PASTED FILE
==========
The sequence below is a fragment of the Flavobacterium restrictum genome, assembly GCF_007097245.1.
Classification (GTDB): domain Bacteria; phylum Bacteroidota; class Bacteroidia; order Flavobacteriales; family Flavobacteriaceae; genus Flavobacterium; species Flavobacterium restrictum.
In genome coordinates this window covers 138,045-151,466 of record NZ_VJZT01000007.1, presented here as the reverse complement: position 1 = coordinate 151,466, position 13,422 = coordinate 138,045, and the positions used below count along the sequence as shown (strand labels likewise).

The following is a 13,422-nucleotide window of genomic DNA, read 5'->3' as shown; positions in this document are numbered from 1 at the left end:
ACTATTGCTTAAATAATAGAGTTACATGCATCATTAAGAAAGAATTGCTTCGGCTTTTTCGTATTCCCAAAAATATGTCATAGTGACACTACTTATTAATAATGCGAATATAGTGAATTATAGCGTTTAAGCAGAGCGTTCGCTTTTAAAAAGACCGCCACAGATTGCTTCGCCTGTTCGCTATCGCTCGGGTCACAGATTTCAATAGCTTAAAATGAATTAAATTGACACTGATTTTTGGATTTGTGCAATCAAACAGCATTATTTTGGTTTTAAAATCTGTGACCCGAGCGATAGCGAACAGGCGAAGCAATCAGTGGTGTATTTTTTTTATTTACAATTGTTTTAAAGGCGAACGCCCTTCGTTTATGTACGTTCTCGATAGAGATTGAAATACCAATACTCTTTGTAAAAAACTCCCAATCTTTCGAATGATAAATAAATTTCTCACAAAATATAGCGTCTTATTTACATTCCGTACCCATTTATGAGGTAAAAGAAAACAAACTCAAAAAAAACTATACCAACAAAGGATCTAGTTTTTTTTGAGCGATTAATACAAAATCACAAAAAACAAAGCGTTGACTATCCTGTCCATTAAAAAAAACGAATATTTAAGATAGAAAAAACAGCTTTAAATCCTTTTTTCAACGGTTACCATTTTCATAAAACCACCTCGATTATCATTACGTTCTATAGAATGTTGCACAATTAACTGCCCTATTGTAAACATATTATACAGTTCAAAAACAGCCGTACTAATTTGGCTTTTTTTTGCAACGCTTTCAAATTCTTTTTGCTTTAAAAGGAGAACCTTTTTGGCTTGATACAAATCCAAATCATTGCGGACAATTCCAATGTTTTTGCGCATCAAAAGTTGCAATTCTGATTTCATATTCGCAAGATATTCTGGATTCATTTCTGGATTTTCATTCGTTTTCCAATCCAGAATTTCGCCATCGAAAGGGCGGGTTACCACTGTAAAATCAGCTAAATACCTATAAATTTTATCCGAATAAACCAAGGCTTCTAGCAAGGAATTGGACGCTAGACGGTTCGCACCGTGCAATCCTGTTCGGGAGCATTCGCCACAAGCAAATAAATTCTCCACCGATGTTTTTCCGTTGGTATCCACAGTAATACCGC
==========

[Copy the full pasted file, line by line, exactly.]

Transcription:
The sequence below is a fragment of the Flavobacterium restrictum genome, assembly GCF_007097245.1.
Classification (GTDB): domain Bacteria; phylum Bacteroidota; class Bacteroidia; order Flavobacteriales; family Flavobacteriaceae; genus Flavobacterium; species Flavobacterium restrictum.
In genome coordinates this window covers 138,045-151,466 of record NZ_VJZT01000007.1, presented here as the reverse complement: position 1 = coordinate 151,466, position 13,422 = coordinate 138,045, and the positions used below count along the sequence as shown (strand labels likewise).

The following is a 13,422-nucleotide window of genomic DNA, read 5'->3' as shown; positions in this document are numbered from 1 at the left end:
ACTATTGCTTAAATAATAGAGTTACATGCATCATTAAGAAAGAATTGCTTCGGCTTTTTCGTATTCCCAAAAATATGTCATAGTGACACTACTTATTAATAATGCGAATATAGTGAATTATAGCGTTTAAGCAGAGCGTTCGCTTTTAAAAAGACCGCCACAGATTGCTTCGCCTGTTCGCTATCGCTCGGGTCACAGATTTCAATAGCTTAAAATGAATTAAATTGACACTGATTTTTGGATTTGTGCAATCAAACAGCATTATTTTGGTTTTAAAATCTGTGACCCGAGCGATAGCGAACAGGCGAAGCAATCAGTGGTGTATTTTTTTTATTTACAATTGTTTTAAAGGCGAACGCCCTTCGTTTATGTACGTTCTCGATAGAGATTGAAATACCAATACTCTTTGTAAAAAACTCCCAATCTTTCGAATGATAAATAAATTTCTCACAAAATATAGCGTCTTATTTACATTCCGTACCCATTTATGAGGTAAAAGAAAACAAACTCAAAAAAAACTATACCAACAAAGGATCTAGTTTTTTTTGAGCGATTAATACAAAATCACAAAAAACAAAGCGTTGACTATCCTGTCCATTAAAAAAAACGAATATTTAAGATAGAAAAAACAGCTTTAAATCCTTTTTTCAACGGTTACCATTTTCATAAAACCACCTCGATTATCATTACGTTCTATAGAATGTTGCACAATTAACTGCCCTATTGTAAACATATTATACAGTTCAAAAACAGCCGTACTAATTTGGCTTTTTTTTGCAACGCTTTCAAATTCTTTTTGCTTTAAAAGGAGAACCTTTTTGGCTTGATACAAATCCAAATCATTGCGGACAATTCCAATGTTTTTGCGCATCAAAAGTTGCAATTCTGATTTCATATTCGCAAGATATTCTGGATTCATTTCTGGATTTTCATTCGTTTTCCAATCCAGAATTTCGCCATCGAAAGGGCGGGTTACCACTGTAAAATCAGCTAAATACCTATAAATTTTATCCGAATAAACCAAGGCTTCTAGCAAGGAATTGGACGCTAGACGGTTCGCACCGTGCAATCCTGTTCGGGAGCATTCGCCACAAGCAAATAAATTCTCCACCGATGTTTTTCCGTTGGTATCCACAGTAATACCGC